Locanda Don Serafino.
We had a bit of time and went for a short walk in Ragusa Ibla before Francesco Ferreri picked us up and took us to the Valle Dell’Acate winery. The drive seemed a lot more interesting after a good night’s sleep and we identified the almond, orange and olive trees along the way, as well as the green houses filled with tomatoes.
At Valle Dell’Acate we were able to see some of the original wine-making equipment from “back in the day,” including a crushing pit that reminded me of the I Love Lucy episode where Lucy and Ethel were crushing grapes in their bare feet!
In that same museum area was a picturesque window that looked out into the vineyards. This winery was well into the 21st century, though, using solar panels for 50% of its energy.
Before we left Valle Dell’Acate we had a lunch of fresh cheeses, calzone, breads, olives and fruits. It was the kind of meal I could eat every day, especially with the wine.
When we finally arrived at the Anna Lanza Cooking School I realized it was worth it. The villa was just as I pictured small town Italy to be, with a courtyard filled with chickens heckling and laundry hanging, and the addition of vineyards and sweeping views of the valley below.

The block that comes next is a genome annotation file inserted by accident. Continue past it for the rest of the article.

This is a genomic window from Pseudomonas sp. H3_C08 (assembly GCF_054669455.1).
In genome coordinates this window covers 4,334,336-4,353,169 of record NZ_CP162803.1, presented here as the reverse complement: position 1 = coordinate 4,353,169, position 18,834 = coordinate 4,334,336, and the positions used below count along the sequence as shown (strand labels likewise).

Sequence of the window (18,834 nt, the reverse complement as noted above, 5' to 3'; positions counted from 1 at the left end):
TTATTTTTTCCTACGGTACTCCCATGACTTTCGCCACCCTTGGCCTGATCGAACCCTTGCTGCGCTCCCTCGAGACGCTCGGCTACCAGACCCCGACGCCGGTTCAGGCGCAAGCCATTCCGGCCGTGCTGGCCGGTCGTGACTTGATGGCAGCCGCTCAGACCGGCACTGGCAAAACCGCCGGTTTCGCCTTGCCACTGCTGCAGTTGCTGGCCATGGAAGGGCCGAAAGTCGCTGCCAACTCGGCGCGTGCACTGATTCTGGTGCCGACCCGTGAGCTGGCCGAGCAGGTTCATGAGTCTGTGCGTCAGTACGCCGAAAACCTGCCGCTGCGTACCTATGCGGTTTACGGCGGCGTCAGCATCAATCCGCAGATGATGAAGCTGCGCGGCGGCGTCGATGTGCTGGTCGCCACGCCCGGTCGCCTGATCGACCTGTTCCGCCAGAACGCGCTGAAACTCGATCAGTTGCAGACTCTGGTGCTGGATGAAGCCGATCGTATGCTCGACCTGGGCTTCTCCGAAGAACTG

Visitors to this villa and cooking school have included celebrity chefs (like Mario Batali) and people from all walks of life. Joining us for the visit were Jim, a movie producer from Hollywood, and Rosalinda, a banker from New York. There was also a group of interns and visiting chefs joining in.
Tasca d’Amerita Sparkling Rose as we sat in the courtyard and enjoyed the warm night.
Dinner was eggplant, rabbit, salad, pasta and fruit. All from this area and freshly made. We drank a 2007 Rosso del Conte with dinner, made from the local Nero d'Avola, which blends so well with the Sicilian cooking.
We ended the meal with sweet and light cream puffs, and a glass of Diamante d'Almerita, a late harvest mixture of moscato and traminer aromatico that is heavenly.